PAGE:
Researchers Note Cannabis Impacts Cognitive Function — But So Do Other MS Drugs
Smoking marijuana cuts spasticity and pain that’s resistant to conventional treatments in patients with multiple sclerosis (MS), although it does have some cognitive effects as well, a small clinical trial in 2012 unsurprisingly confirmed.
Spasticity scores on the modified Ashworth scale dropped by an average 2.74 points more with smoked cannabis than with a placebo, researchers at the University of California San Diego found, reports Crystal Phend at MedPage Today.
A difference or two or more points is considered clinically meaningful on the 30-point Ashworth scale which covers mobility of elbows, hips, and knees, report Jody Corey-Bloom, M.D., Ph.D., and colleagues at UCSD. The researchers reported their findings online in CMAJ.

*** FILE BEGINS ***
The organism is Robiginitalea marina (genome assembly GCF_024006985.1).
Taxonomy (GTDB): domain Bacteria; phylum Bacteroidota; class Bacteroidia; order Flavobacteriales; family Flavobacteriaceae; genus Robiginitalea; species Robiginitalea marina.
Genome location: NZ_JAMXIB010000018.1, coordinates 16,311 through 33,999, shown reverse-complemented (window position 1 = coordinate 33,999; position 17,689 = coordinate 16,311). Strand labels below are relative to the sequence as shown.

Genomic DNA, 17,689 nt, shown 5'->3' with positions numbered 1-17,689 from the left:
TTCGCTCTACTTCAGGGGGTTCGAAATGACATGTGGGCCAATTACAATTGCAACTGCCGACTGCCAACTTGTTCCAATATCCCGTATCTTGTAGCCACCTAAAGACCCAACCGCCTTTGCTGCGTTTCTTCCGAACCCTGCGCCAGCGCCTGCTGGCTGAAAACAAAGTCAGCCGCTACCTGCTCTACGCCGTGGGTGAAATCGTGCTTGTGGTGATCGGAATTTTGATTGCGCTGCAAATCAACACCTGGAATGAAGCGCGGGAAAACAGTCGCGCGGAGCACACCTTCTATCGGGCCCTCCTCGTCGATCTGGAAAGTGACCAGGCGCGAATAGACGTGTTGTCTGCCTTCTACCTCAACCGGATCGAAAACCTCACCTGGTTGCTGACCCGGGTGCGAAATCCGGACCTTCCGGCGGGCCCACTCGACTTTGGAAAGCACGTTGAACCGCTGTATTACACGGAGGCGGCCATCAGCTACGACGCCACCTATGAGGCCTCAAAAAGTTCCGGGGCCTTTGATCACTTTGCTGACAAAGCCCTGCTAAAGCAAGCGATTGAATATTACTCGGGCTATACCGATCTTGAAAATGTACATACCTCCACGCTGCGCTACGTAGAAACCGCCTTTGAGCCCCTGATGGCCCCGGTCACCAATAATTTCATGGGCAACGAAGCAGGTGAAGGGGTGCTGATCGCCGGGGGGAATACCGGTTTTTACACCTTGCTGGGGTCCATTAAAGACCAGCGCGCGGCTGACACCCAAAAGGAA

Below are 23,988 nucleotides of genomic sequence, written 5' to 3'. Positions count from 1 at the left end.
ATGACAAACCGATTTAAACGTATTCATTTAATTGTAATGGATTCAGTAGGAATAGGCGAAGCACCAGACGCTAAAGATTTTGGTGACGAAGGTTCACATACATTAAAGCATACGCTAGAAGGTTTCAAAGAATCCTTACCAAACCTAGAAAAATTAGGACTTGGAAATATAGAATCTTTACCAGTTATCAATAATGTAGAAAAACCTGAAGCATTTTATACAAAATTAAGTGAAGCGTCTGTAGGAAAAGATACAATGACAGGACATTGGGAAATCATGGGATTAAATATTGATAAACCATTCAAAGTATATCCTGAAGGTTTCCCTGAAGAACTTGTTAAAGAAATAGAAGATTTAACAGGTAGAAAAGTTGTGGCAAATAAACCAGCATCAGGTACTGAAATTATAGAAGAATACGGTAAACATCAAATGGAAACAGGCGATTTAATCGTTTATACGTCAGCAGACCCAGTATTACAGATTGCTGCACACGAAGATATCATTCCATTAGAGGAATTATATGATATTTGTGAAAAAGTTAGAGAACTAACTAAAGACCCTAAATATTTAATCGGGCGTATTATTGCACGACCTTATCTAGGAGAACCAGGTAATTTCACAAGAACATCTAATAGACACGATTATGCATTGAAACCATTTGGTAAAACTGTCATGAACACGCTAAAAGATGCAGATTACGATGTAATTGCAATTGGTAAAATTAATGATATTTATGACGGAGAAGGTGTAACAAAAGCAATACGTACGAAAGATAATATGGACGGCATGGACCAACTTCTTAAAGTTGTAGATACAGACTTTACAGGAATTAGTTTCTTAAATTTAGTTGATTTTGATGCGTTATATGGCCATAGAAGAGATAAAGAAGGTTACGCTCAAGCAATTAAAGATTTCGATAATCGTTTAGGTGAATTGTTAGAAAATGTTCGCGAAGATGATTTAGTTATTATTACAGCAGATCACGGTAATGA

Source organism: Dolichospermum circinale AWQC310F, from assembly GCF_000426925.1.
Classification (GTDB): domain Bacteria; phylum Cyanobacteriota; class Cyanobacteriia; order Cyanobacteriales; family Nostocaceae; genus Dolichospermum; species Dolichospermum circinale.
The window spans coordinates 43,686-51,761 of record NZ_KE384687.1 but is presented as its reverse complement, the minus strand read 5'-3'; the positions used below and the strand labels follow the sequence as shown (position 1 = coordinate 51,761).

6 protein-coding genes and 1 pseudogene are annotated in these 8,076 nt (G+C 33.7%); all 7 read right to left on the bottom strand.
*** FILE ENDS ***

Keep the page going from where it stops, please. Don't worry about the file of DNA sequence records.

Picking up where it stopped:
Jodey Corey-Bloom, M.D., Ph.D.: “We saw a beneficial effect of smoked cannabis on treatment-resistant spasticity and pain associated with multiple sclerosis among our participants”
Besides the positive effects on spasticity, pain scores decreased by about 50 percent as well, the researchers reported. “We saw a beneficial effect of smoked cannabis on treatment-resistant spasticity and pain associated with multiple sclerosis among our participants,” Corey-Bloom said.
The findings regarding smoked marijuana support anecdotal evidence from many MS patients who say smoking the herb relieves spasticity, the researchers noted. About 400,000 pepole in the United States have MS, an unpredictable, often disabling chronic disease in which the protective coating around nerve fibers starts breaking down.
The disease attacks the myelin, which is wrapped around the nerves of the central nervous system, and among other symptoms, cash cause loss of balance, impaired speech, extreme fatigue, double vision and paralysis, reports Paul Irish at The Star.